• "Similar to the book review (also well represented on blogs), the review of research and professional literature is a growing area with more and more librarian bloggers posting reviews of journal articles and books on topics in librarianship. This can be very useful way for librarians to discuss research and its application in our libraries." Indeed, a good number of librarians out there post their book reviews. A lot of them happen to be YA librarians, at least from what I have seen. As for reviewing the professional literature, many do provide good guidance on what to read and what to avoid, so there is a sort of digest function.
  • "For the individual librarian, maintaining a blog and writing posts for it can function as writing practice." This is one reason why I blog.
  • CW gives a reassuring note as well: "One does not need to actually maintain a blog to participate in the conversation. Active reading and commenting on others' blogs can be as stimulating and interesting as actually maintaining one's own blog." I think this is important to say because some out there may feel pressed to create a blog. Blogging is not for everyone, and that is perfectly cool. If you think it may work for you, give it a try. Nowadays it is very easy to try it out given the many free tools out there (assuming Internet access is available). But if it is not for you, that is fine too. However, you should still be reading the blogs. A lot of the best thinking in our profession is happening on blogs right now. You should be reading it and responding. Commenting is certainly a valid and welcome way to engage in the various conversations.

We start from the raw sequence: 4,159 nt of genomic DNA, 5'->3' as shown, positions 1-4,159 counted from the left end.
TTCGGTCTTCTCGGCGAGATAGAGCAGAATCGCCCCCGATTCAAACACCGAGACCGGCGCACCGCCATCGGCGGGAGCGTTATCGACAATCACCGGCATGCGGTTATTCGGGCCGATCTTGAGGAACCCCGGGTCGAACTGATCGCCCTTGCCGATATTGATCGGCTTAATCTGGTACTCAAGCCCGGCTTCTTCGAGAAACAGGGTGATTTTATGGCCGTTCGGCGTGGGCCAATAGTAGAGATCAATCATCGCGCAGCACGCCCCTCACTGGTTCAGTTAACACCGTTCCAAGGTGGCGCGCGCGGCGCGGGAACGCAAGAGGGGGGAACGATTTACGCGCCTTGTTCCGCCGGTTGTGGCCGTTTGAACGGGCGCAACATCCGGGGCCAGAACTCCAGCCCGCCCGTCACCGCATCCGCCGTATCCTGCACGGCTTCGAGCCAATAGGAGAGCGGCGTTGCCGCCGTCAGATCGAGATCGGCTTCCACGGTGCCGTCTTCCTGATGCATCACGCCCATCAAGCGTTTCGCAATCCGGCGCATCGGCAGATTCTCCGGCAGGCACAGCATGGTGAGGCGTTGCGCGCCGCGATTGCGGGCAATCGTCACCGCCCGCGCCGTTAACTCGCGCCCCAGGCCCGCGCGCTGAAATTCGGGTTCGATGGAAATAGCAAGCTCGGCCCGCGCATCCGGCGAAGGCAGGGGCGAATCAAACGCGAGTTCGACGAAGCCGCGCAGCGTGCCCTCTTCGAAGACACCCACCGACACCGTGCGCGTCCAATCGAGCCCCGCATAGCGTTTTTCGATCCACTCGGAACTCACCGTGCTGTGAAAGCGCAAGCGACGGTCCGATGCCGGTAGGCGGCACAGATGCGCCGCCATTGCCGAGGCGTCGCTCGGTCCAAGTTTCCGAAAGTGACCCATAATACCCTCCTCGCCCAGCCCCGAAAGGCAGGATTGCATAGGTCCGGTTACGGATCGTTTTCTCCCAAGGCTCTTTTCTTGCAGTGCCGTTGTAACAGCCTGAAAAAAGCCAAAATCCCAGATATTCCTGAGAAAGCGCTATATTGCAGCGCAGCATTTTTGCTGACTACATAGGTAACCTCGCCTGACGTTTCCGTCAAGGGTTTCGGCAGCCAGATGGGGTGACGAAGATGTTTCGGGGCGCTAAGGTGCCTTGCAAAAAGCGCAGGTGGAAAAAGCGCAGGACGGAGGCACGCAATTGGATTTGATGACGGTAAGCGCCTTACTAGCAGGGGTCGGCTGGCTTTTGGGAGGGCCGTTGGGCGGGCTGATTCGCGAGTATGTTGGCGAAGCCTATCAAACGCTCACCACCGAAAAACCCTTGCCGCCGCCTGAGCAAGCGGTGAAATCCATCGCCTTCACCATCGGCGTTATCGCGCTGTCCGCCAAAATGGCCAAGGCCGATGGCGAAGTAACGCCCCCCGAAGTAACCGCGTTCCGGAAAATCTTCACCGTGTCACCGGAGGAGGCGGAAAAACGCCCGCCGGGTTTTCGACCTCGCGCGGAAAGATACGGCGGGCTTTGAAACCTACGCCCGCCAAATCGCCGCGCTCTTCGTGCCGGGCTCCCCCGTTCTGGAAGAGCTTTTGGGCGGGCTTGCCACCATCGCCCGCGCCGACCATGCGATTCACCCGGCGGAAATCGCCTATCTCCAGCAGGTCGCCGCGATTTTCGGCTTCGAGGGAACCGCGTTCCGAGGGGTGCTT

• CW also mentions that a blog can serve as a content management system. This is something I have been giving some thought here in terms of an internal blog for reference and knowledge management. One idea that occurs to me, in the web edition of Wordpress, using those extra pages you can develop for certain topics or guides. Something I should explore further. CW is citing a British librarian on the role of the academic librarians:
    • "'One role which academic librarians can provide is to manage that content and take an active role in discovering and disclosing information relevant to academics, students, and the university community in general. ...[the blog can be] used not just for transmission of information, but for critical commentary and for the creation and authoring on new ideas.'"
    • I think the above pretty much says it all. Clearly, it will take some work, but I have faith we can get there.
So, this paper gives a good amount of food for thought for potential bloggers as well as for library managers and administrators.

P.S. In the interest of disclosure, I am one of the bloggers who was surveyed for the paper. However, it was Connie Crosby's observation, quoted on the paper, on blogging as good publicity that I think provides a little more to think about. Like me, she does not identify her firm (she works for a law library), yet her blogging has given her employer good publicity. I try to keep the references to my workplace to a minimum, but when I do refer to it, I try to reflect on it positively. Anyways, for me, I have come to realize that blogging helps to build my professional reputation. OK, I know; it's not that great of a reputation, but I know that when I was in the market this time around that people did look at my blog. So there must be something to that.